Bois de Vincennes is definitely worth visiting if you’re in Paris. It’s the largest public park in the city and it has spectacular views.
Located in the 12th arrondissement on the eastern edge of Paris, Bois de Vincennes is fairly easy to get to by train. It contains the beautiful Château de Vincennes (unfortunately I didn’t manage to visit this as I ran out of time, but I will certainly go on my next trip), a zoo, four stunning lakes, a botanical garden, a hippodrome for horse racing and a velodrome for bicycle races.
It was wonderful spending a warm, sunny afternoon taking in the sights. One of the lakes, Lac Daumesnil is very picturesque in the summer. In the short space of time I was in the area, it was impossible for me to walk around the whole park. It’s larger than the Bois de Boulogne and just to get a sense of perspective, it’s roughly three times larger than New York City’s Central Park.
Paris Zoological Park is a five-minute walk from Lac Daumesnil so I could hardly not stop for a visit could I?
My idea of a perfect day involves visiting a zoo and admiring different animals. If a zoo has big cats (particularly lynxes) then I know I’m going to pretty much set up camp outside their enclosures all day to sneak a peek. After finding out Paris Zoological Park (also known as Parc Zoologique de Paris) has a lynx and a leopard I could not have been more excited to see them!
My last trip to the area several years ago was (unfortunately) when the zoo was closed for renovation work. It reopened in April 2014 and in the two and a half years it’s taken to complete, it’s a pretty impressive makeover. Everything is clean and well maintained.
The aim of the zoo is to see the animals in a more natural environment. Hence why you can’t often see all of the animals (I’ll get back to that later). The zoo boasts animals including an African lion, puma, zebra and American sea lions among many others.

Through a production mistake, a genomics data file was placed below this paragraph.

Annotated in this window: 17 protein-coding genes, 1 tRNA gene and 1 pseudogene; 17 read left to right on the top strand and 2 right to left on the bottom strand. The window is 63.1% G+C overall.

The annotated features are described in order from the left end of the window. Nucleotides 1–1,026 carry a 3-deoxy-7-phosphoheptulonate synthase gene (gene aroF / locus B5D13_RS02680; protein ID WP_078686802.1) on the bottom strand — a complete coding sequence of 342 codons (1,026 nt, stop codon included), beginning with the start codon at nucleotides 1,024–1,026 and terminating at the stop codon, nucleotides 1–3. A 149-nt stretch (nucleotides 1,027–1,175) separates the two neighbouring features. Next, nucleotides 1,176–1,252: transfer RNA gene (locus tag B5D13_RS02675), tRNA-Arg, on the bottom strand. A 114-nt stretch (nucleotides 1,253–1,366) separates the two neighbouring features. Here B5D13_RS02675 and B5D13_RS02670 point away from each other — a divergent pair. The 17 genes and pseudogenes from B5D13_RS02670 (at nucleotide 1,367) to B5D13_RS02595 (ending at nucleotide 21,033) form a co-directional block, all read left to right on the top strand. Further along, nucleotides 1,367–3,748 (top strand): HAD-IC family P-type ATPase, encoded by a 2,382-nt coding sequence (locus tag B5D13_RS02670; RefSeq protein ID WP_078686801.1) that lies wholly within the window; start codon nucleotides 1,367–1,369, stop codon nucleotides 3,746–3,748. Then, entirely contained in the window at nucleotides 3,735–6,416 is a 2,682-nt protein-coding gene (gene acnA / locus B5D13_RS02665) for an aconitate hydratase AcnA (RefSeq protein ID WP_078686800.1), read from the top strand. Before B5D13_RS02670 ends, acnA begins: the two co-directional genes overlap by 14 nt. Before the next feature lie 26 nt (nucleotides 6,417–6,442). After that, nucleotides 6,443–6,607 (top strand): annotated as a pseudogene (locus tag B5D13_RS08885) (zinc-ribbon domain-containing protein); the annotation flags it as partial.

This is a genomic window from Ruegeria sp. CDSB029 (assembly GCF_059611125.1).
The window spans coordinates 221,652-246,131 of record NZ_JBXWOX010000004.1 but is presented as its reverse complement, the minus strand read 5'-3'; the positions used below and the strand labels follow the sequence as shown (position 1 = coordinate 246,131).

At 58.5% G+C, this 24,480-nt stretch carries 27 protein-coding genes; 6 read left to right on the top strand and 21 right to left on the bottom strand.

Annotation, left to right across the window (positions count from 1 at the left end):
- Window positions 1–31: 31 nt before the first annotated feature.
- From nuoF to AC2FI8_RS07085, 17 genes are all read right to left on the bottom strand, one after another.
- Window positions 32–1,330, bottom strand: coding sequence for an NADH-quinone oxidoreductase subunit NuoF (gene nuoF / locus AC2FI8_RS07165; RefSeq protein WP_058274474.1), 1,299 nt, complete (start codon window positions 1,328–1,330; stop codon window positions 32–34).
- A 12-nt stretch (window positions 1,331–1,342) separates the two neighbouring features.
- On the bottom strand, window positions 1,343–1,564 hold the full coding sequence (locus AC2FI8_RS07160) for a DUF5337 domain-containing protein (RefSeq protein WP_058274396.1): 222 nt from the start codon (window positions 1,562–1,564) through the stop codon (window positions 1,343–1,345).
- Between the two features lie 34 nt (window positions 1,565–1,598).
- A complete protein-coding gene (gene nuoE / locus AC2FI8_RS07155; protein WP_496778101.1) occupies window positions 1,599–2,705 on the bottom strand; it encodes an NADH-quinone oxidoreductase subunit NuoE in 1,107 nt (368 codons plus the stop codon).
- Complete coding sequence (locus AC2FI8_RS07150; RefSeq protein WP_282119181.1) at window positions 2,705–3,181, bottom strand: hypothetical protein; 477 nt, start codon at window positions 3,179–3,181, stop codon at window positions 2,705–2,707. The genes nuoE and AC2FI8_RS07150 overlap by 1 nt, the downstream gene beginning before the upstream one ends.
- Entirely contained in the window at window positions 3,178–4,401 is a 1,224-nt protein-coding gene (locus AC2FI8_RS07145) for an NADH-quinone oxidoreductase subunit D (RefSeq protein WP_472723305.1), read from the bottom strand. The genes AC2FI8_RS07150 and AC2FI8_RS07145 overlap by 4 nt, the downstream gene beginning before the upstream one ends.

It’s known for its 213ft high artificial rock which stands out in the surrounding Bois de Vincennes. After paying for tickets (22€ for an adult seems a bit steep considering you can walk around the Château de Versailles and its grounds for just a few more euros) I set off in search of the lynx.
The different sections of the zoo (called biozones) are easy to navigate around, my only problem was trying to duck in and out of the crowds. Had I gone during the week, the queues would not have been as bad but a Sunday afternoon was peak time for large families. C’est la vie…
My heart was pounding when I saw the Eurasian lynx enclosure. I was so excited to see the beautiful lynx but alas nothing. Not so much as a tuft. Oh dear, how disappointing. I walked around the small enclosure for a while, desperately trying to cling onto the notion that in a few seconds the lynx was going to run out. Nothing.
I appreciate that lynxes are very shy animals and don’t like crowds and considering there was a lot of noise coming from people gathering at the enclosure (for the record I was quiet) it wasn’t surprising that this one wasn’t coming out to say hello.
I did manage to see a West African giraffe, a leopard, a penguin and a rhino so it wasn’t a completely wasted journey! I’m sure I’ll see you next time, my little French lynx!
Tickets cost 22€ per adult.